COVID-19

Why Pfizer says it pushed for transparency and diversity in vaccine development process

Scott Tong Nov 9, 2020
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A person walks by Pfizer headquarters on Nov. 9, 2020, in New York City. Transparency is key for a vaccine-skeptical public. David Dee Delgado/Getty Images
COVID-19

Why Pfizer says it pushed for transparency and diversity in vaccine development process

Scott Tong Nov 9, 2020
Heard on:
A person walks by Pfizer headquarters on Nov. 9, 2020, in New York City. Transparency is key for a vaccine-skeptical public. David Dee Delgado/Getty Images
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The drug company Pfizer and its German partner BioNTech announced initial late-stage vaccine data Monday. It revealed that the vaccine under development is more than 90% effective in preventing COVID-19, though the trial is still ongoing and results are not yet complete.

The companies were shooting for a 60% threshold, and other experts said even a 55% effectiveness rate would have made the vaccine viable.

In the last few months, Pfizer and BioNTech have shared other details of the process including trial blueprints, the breakdown of the subjects and ethnicities, and whether they’re taking money from the government.

Why transparency? Surveys suggest a high degree of public skepticism about this vaccine process. In fact, 51% of Americans said they would “definitely” or “probably” take a vaccine, according to a September poll from the Pew Research Center. That’s down from May when 72% of respondents said they would likely get one.

Dr. Eric Topol, head of innovative medicine at Scripps Research, said, “I put a lot of pressure, as did others, to get those protocols transparent and released.”

Topol applauded Pfizer for waiting until it had enough data before going public on Sunday.

“So the fact that this was done right and it didn’t interfere with the election, it’s much more auspicious and important,” Topol said. “It wasn’t used as a prop or a tool. It stands on its own. That’s essential.” 

Pfizer also says it worked to diversify study participants: 42% are from “racially and ethnically diverse backgrounds.” 

That was important, said drug discovery chemist Derek Lowe, because many in the African American community have harbored suspicions about vaccines, ever since the government’s Tuskegee syphilis experiments decades ago.

Those were conducted on Black men who were neither informed of the study nor treated with effective drugs, “which was a medical disaster,” Lowe said. “An ethical and moral disaster. And it has messed up the relationship between that community and drug research ever since,” he added.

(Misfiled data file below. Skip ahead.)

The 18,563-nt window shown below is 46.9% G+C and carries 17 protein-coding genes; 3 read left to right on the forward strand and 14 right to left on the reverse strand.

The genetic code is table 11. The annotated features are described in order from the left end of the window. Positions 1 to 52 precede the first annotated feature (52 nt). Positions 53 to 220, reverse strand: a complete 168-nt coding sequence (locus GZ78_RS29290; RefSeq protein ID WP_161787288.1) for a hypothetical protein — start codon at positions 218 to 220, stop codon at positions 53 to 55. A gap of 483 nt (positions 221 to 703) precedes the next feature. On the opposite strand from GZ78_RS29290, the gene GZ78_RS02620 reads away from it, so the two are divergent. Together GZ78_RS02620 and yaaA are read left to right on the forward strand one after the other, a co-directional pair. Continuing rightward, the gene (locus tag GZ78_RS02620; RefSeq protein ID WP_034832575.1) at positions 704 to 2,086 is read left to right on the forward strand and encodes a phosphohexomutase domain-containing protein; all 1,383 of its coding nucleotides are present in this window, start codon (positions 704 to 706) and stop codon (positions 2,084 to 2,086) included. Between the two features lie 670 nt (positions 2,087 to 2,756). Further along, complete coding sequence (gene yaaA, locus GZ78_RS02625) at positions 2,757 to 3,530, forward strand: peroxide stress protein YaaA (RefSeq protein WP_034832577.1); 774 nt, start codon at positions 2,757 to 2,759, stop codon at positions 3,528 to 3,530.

As for funding, many vaccine firms took R&D money from the government, though Pfizer did not. Pfizer CEO Albert Bourla told CBS’ “Face the Nation” in September that the company did so to “liberate our scientists from any bureaucracy.” “When you get money from someone, that always comes with strings,” he said.

The next big test, said Jennifer Miller at the Yale School of Medicine, comes when drug companies release their data, “so that other scientists who the public trust can go in, replicate findings, and communicate them to the public. And hopefully build appropriate trust in a vaccine.”

Enough trust to take the vaccine and slow the pandemic.

COVID-19 Economy FAQs

What do I need to know about tax season this year?

Glad you asked! We have a whole separate FAQ section on that. Some quick hits: The deadline has been extended from April 15 to May 17 for individuals. Also, millions of people received unemployment benefits in 2020 — up to $10,200 of which will now be tax-free for those with an adjusted gross income of less than $150,000. And, for those who filed before the American Rescue Plan passed, simply put, you do not need to file an amended return at the moment. Find answers to the rest of your questions here.

How long will it be until the economy is back to normal?

It feels like things are getting better, more and more people getting vaccinated, more businesses opening, but we’re not entirely out of the woods. To illustrate: two recent pieces of news from the Centers for Disease Control. Item 1: The CDC is extending its tenant eviction moratorium to June 30. Item 2: The cruise industry didn’t get what it wanted — restrictions on sailing from U.S. ports will stay in place until November. Very different issues with different stakes, but both point to the fact that the CDC thinks we still have a ways to go before the pandemic is over, according to Dr. Philip Landrigan, who used to work at the CDC and now teaches at Boston College.

How are those COVID relief payments affecting consumers?

Payments started going out within days of President Joe Biden signing the American Rescue Plan, and that’s been a big shot in the arm for consumers, said John Leer at Morning Consult, which polls Americans every day. “Consumer confidence is really on a tear. They are growing more confident at a faster rate than they have following the prior two stimulus packages.” Leer said this time around the checks are bigger and they’re getting out faster. Now, rising confidence is likely to spark more consumer spending. But Lisa Rowan at Forbes Advisor said it’s not clear how much or how fast.

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